The phylum Mollusca is one of several invertebrate (animals without a spine) groups and comprises a wide array of animals including gastropods (snails and slugs), cephalopods (squids, octopuses) and bivalves (clams, oysters). Of this group, the primary focus of this tool will be the terrestrial gastropods. In general, snails are often described as those species that possess a shell into which they can retract partially or wholly. Slugs may or may not have shells and for those species that do have shells, it is much reduced and may be internal. Also, for those slug species that have external shells, the shell cannot host the body of the animal and no obvious coiling can be observed.
All terrestrial gastropods have sensory organs referred to as tentacles. There are often two pairs: the larger, upper pair (ocular tentacles) bears the eyes at their tips, and the lower pair (oral tentacles) is used as a sensory organ for detecting odors (Figure 1). Some snail species have only one pair of tentacles (i.e., they lack the ocular tentacles). In these species, the eyes are located at the base of the sensory tentacles.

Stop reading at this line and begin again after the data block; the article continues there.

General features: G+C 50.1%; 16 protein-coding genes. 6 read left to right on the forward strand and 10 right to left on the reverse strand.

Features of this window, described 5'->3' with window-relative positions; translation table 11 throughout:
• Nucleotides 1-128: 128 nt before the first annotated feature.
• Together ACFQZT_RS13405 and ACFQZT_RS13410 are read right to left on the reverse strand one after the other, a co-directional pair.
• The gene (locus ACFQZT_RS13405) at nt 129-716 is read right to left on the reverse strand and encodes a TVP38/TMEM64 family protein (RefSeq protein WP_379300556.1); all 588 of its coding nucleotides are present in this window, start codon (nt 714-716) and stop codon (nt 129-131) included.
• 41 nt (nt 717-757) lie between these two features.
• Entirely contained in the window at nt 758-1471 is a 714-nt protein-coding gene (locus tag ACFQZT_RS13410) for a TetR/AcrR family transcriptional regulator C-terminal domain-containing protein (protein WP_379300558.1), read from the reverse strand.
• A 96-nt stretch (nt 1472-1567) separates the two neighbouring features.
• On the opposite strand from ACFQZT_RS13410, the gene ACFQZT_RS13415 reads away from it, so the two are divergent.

The mouth of the animal is located below the tentacles. It contains a specialized structure known as a radula, which is comprised of a mass of chitinous teeth arranged in rows. The radula is used to scrape pieces of food into the mouth of the animal using a back and forth motion.
The reproductive opening (genital pore) of terrestrial gastropods is generally located anterior-laterally. In snails, the genital pore is located on the head of the animal, just behind the tentacles. Slugs, however, have their genital pore located between the breathing pore and the head, and in some cases this structure may conceal by the mantle. Slugs in the family Veronicellidae are a notable exception to this rule. The genital opening of this group is located ventrally and there are two openings: one that allows access to the female portion of the genitalia and another that allows for the eversion of the male portion of the genitalia.
In most terrestrial gastropods, both sex organs occur in the same organism; however, there are a few cases where aphallic (does not have a penis) specimens of normally hermaphroditic species (e.g., Deroceras laeve) do exist. However, there are a few species in which separate sexes occur (e.g., Marisa cornuarietis).